Researchers at the University of Washington and EMC's RSA Laboratories claim new RFID-enabled border-crossing documents are easily cloned and are vulnerable to being disabled. The researchers also showed that the cards could be scanned from as far away as 150 feet.
Produced jointly by the Department of Homeland Security and the Department of State, the U.S. Passport Cards, also known as PASS (People Access Security Services) cards, are available to Americans crossing U.S. land and sea borders. The state of Washington is also producing EDLs (Enhanced Driver Licenses) using the same radio-frequency identification technology.
The research, published Oct. 22, tested both PASS cards and Washington State's EDLs, which are produced jointly with DHS. Both of the cards have Generation 2 RFID tags, along with a sleeve that the government says offers protection against unauthorized reads.
"Our research confirms the vulnerability of Passport Cards and Enhanced Drivers Licenses to copying attacks of their electronic RFID components," the report stated. "It is a technically straightforward matter to copy the data from a Passport Card's RFID tag into another, off-the-shelf tag."
The report added, "Gen-2 tags are essentially wireless bar codes, with no specific provisions to meet security and privacy needs. Just as their optical counterparts are subject to photocopying, Gen-2 EPC tags are vulnerable to cloning attacks in which their publicly visible data are scanned by an adversary and then transferred to a clone device, be it another tag or a more sophisticated emulator."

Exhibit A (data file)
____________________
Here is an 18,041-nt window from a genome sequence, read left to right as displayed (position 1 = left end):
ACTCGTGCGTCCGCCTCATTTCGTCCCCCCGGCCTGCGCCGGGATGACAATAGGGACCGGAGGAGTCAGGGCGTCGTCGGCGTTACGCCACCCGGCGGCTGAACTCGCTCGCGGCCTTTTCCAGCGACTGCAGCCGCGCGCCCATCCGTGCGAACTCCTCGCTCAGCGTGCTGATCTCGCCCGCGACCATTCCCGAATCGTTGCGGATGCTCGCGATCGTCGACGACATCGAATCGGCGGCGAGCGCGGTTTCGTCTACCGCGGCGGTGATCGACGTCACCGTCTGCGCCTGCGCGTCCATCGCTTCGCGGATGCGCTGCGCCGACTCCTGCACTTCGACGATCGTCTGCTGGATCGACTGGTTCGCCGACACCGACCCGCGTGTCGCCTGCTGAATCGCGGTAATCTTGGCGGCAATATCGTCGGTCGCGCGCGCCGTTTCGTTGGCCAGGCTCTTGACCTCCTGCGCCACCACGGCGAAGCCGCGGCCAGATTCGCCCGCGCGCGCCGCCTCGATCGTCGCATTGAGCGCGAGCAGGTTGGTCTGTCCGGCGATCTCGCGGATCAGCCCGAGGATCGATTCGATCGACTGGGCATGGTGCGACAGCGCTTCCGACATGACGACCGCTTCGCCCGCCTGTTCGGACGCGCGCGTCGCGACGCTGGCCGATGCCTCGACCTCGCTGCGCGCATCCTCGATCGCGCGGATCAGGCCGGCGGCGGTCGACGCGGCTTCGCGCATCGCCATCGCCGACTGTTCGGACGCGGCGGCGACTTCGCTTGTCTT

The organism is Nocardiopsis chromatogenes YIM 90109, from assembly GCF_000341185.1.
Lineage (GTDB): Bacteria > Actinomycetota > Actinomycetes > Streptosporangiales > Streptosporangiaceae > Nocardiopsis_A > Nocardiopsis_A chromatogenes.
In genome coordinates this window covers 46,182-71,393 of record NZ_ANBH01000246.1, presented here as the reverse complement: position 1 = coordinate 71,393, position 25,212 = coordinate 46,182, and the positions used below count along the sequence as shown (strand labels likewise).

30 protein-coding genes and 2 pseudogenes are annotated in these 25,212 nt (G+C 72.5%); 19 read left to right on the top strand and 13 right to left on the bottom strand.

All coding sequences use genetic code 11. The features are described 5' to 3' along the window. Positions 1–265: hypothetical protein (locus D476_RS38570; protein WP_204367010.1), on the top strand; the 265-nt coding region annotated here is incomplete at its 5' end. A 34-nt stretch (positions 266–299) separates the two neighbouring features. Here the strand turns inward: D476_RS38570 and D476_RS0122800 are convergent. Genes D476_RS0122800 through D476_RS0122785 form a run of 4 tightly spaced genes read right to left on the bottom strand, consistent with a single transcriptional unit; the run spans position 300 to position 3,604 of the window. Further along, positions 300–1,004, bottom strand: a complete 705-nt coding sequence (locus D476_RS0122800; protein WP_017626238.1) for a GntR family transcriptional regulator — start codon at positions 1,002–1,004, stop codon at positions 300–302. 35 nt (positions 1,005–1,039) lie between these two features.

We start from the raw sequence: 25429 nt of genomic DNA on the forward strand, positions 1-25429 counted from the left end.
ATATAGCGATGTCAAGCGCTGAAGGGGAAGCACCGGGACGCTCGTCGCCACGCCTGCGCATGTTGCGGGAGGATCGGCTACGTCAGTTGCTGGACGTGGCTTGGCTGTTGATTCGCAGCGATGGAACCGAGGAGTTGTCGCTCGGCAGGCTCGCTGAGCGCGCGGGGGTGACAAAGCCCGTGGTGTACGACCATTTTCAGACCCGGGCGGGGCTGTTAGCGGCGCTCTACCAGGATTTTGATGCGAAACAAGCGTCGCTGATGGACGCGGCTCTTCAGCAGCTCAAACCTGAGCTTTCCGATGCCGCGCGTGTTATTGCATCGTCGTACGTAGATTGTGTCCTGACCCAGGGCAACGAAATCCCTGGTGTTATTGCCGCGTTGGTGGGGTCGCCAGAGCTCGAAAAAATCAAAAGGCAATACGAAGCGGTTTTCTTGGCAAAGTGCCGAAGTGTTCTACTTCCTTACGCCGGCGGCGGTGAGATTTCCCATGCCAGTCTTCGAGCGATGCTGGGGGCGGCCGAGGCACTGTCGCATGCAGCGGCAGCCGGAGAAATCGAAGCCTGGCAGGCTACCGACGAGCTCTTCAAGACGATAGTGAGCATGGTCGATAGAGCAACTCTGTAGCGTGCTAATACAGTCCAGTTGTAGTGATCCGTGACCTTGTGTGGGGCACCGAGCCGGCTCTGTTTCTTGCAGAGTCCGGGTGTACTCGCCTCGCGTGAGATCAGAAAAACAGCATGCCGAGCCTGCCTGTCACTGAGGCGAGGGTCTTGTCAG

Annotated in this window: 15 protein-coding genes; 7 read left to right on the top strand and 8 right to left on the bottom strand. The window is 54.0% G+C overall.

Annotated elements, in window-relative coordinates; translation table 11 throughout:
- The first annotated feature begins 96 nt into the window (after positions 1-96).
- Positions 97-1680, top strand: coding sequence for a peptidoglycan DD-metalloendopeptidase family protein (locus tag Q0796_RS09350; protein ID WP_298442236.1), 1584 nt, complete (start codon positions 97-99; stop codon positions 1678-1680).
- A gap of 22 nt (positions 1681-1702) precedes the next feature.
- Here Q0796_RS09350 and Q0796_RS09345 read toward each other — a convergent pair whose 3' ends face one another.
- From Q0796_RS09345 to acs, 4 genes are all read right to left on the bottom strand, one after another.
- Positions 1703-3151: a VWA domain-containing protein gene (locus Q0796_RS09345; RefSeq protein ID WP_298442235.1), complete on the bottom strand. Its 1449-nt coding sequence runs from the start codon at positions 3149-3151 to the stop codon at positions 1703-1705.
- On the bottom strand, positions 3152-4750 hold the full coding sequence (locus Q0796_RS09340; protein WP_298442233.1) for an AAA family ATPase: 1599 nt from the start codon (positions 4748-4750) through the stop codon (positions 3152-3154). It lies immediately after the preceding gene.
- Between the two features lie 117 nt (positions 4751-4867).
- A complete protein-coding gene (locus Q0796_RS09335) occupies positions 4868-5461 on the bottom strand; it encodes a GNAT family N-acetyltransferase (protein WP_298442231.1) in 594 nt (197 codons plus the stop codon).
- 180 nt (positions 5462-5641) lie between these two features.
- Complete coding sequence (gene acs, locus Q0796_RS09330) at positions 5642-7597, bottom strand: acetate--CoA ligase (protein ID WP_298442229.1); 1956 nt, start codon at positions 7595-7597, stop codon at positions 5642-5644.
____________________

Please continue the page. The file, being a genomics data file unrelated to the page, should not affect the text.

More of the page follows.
The authors also noted that the cards did not use unique tag identifier codes. Instead the cards use generic manufacturer's codes, significantly increasing cloning opportunities.
According to the report, the cards' vulnerabilities increase the risks of identity theft, attacks that can destroy the cards and the tracking of individuals through unauthorized readings.
"Our work suggests that as deployed, Passport Cards and Washington State EDLs possess security and privacy deficiencies that have the potential to compromise border security or render it more fragile than necessary and desirable," the report authors concluded.
A DHS spokesperson said the testing was conducted on older cards and the results are "outdated."